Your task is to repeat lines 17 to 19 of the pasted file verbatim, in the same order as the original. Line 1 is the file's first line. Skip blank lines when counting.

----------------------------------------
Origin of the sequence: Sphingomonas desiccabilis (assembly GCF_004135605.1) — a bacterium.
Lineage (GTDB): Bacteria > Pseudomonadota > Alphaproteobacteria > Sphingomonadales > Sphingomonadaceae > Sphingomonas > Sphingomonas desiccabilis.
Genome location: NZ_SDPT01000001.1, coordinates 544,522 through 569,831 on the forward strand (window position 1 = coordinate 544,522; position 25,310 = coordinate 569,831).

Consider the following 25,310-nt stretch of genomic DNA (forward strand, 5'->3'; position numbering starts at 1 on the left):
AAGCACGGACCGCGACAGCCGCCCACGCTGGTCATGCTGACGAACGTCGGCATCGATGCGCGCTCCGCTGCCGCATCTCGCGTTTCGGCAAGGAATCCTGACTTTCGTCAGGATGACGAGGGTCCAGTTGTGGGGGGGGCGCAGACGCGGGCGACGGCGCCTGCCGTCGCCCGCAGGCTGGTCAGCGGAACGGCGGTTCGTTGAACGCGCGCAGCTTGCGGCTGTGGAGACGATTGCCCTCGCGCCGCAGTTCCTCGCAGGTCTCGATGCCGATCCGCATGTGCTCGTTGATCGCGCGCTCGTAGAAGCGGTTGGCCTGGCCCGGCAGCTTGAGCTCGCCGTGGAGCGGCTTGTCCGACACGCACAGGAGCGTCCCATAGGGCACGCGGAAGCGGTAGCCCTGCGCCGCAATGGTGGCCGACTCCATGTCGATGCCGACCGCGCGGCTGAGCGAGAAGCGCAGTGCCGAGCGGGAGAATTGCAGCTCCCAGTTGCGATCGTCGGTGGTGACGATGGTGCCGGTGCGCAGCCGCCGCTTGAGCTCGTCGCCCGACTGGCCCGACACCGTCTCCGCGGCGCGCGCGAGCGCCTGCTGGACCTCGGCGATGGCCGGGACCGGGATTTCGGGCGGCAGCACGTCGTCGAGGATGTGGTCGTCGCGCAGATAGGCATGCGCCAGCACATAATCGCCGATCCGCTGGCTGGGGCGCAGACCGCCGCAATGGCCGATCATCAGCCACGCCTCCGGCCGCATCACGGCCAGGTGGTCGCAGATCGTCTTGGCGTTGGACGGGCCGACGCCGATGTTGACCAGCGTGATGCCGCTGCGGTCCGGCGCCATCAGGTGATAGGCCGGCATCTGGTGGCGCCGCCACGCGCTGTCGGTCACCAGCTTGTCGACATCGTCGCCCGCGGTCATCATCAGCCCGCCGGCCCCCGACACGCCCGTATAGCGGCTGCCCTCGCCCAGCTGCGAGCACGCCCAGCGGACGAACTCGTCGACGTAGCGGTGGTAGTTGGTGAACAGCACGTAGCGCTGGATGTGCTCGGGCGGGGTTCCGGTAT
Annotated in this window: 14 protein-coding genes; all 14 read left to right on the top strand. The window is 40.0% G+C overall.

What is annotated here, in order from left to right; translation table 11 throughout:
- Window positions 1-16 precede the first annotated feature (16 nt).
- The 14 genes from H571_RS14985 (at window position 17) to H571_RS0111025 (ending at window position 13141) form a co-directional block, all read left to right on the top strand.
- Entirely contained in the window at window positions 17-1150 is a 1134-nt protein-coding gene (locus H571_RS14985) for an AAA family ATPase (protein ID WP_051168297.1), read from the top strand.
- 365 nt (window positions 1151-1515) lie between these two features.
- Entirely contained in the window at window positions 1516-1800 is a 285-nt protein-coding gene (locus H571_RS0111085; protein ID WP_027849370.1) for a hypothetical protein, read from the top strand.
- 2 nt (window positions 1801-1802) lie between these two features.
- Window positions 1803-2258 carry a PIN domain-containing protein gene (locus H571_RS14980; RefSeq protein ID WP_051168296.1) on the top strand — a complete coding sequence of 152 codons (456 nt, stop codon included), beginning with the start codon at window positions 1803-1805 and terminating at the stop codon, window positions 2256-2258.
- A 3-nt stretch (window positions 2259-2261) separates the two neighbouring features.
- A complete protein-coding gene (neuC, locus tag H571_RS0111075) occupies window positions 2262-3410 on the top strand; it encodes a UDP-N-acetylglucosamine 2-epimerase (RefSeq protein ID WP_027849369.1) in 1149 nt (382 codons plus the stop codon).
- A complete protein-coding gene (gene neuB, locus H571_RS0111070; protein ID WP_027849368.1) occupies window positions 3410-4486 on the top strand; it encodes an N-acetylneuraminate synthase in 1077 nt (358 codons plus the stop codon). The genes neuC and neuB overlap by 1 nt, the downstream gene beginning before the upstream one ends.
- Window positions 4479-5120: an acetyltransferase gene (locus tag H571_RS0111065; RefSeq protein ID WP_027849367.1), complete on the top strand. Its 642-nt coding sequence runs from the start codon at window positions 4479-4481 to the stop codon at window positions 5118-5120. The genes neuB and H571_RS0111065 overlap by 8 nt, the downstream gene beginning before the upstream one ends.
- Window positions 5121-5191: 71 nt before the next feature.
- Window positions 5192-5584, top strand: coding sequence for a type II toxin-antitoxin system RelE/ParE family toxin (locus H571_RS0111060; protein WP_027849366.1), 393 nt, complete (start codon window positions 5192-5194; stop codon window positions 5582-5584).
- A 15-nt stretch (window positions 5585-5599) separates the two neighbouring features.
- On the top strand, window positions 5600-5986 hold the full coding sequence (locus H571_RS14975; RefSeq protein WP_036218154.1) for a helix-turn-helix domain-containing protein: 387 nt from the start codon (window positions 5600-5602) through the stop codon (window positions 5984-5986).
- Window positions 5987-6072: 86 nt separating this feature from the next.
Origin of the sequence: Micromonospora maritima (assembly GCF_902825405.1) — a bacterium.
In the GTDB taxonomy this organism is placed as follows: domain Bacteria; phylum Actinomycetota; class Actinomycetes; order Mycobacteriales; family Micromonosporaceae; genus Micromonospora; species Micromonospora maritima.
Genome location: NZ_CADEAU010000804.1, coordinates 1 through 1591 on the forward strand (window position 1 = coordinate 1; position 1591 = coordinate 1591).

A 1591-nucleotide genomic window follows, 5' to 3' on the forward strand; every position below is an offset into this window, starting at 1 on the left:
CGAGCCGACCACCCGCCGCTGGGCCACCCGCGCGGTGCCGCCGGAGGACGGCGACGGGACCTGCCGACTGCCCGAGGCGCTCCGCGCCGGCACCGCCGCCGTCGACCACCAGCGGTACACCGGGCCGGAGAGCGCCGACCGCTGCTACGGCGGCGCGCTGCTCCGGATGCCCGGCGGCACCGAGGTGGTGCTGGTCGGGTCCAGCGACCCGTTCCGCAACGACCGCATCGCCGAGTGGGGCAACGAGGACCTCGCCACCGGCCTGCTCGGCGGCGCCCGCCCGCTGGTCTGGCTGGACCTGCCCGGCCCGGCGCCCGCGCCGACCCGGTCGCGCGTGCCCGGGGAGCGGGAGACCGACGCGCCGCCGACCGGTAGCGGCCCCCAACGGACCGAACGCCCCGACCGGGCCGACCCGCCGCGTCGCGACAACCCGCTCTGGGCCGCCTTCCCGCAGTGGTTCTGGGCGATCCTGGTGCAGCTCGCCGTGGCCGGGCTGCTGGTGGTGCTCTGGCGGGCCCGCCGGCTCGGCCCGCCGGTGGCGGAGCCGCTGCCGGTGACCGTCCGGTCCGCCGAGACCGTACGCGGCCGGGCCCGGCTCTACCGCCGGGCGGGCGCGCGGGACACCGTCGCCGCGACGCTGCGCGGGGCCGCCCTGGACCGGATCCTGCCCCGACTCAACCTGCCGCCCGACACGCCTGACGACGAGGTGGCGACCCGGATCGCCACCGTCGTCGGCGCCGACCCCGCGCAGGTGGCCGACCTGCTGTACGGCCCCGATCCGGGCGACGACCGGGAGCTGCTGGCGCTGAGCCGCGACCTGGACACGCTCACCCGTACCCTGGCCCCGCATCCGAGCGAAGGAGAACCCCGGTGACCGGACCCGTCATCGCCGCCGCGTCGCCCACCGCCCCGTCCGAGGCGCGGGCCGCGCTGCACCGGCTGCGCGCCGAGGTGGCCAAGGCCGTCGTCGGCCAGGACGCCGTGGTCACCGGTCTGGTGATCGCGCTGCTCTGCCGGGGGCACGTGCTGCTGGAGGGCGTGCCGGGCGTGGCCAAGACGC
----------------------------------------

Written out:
- A complete protein-coding gene (gene neuB, locus H571_RS0111070; protein ID WP_027849368.1) occupies window positions 3410-4486 on the top strand; it encodes an N-acetylneuraminate synthase in 1077 nt (358 codons plus the stop codon). The genes neuC and neuB overlap by 1 nt, the downstream gene beginning before the upstream one ends.
- Window positions 4479-5120: an acetyltransferase gene (locus tag H571_RS0111065; RefSeq protein ID WP_027849367.1), complete on the top strand. Its 642-nt coding sequence runs from the start codon at window positions 4479-4481 to the stop codon at window positions 5118-5120. The genes neuB and H571_RS0111065 overlap by 8 nt, the downstream gene beginning before the upstream one ends.
- Window positions 5121-5191: 71 nt before the next feature.